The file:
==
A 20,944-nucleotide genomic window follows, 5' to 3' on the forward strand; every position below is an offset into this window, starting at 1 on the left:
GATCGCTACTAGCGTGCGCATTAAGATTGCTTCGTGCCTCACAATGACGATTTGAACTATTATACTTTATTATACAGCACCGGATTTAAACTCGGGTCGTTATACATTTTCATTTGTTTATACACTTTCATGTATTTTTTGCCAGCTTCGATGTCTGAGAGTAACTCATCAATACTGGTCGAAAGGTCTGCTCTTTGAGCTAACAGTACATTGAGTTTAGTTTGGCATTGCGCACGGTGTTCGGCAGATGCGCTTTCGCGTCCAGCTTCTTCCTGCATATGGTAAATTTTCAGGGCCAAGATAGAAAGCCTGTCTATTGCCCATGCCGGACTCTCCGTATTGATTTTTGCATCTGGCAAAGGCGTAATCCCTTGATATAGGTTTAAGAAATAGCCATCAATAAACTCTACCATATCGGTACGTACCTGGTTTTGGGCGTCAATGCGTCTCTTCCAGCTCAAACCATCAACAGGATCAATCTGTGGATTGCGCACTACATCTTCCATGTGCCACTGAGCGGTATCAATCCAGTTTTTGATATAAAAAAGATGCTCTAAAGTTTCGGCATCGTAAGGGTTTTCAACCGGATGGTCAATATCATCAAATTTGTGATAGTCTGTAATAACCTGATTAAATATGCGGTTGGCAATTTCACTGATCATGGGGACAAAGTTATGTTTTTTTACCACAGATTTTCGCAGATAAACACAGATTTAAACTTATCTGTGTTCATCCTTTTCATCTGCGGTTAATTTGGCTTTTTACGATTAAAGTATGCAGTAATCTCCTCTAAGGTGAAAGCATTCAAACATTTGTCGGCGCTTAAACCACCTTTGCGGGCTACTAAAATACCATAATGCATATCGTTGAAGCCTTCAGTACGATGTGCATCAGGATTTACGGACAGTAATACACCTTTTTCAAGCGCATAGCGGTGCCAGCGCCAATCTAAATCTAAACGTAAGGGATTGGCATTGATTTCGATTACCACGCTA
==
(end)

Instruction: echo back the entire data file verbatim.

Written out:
A 20,944-nucleotide genomic window follows, 5' to 3' on the forward strand; every position below is an offset into this window, starting at 1 on the left:
GATCGCTACTAGCGTGCGCATTAAGATTGCTTCGTGCCTCACAATGACGATTTGAACTATTATACTTTATTATACAGCACCGGATTTAAACTCGGGTCGTTATACATTTTCATTTGTTTATACACTTTCATGTATTTTTTGCCAGCTTCGATGTCTGAGAGTAACTCATCAATACTGGTCGAAAGGTCTGCTCTTTGAGCTAACAGTACATTGAGTTTAGTTTGGCATTGCGCACGGTGTTCGGCAGATGCGCTTTCGCGTCCAGCTTCTTCCTGCATATGGTAAATTTTCAGGGCCAAGATAGAAAGCCTGTCTATTGCCCATGCCGGACTCTCCGTATTGATTTTTGCATCTGGCAAAGGCGTAATCCCTTGATATAGGTTTAAGAAATAGCCATCAATAAACTCTACCATATCGGTACGTACCTGGTTTTGGGCGTCAATGCGTCTCTTCCAGCTCAAACCATCAACAGGATCAATCTGTGGATTGCGCACTACATCTTCCATGTGCCACTGAGCGGTATCAATCCAGTTTTTGATATAAAAAAGATGCTCTAAAGTTTCGGCATCGTAAGGGTTTTCAACCGGATGGTCAATATCATCAAATTTGTGATAGTCTGTAATAACCTGATTAAATATGCGGTTGGCAATTTCACTGATCATGGGGACAAAGTTATGTTTTTTTACCACAGATTTTCGCAGATAAACACAGATTTAAACTTATCTGTGTTCATCCTTTTCATCTGCGGTTAATTTGGCTTTTTACGATTAAAGTATGCAGTAATCTCCTCTAAGGTGAAAGCATTCAAACATTTGTCGGCGCTTAAACCACCTTTGCGGGCTACTAAAATACCATAATGCATATCGTTGAAGCCTTCAGTACGATGTGCATCAGGATTTACGGACAGTAATACACCTTTTTCAAGCGCATAGCGGTGCCAGCGCCAATCTAAATCTAAACGTAAGGGATTGGCATTGATTTCGATTACCACGCTA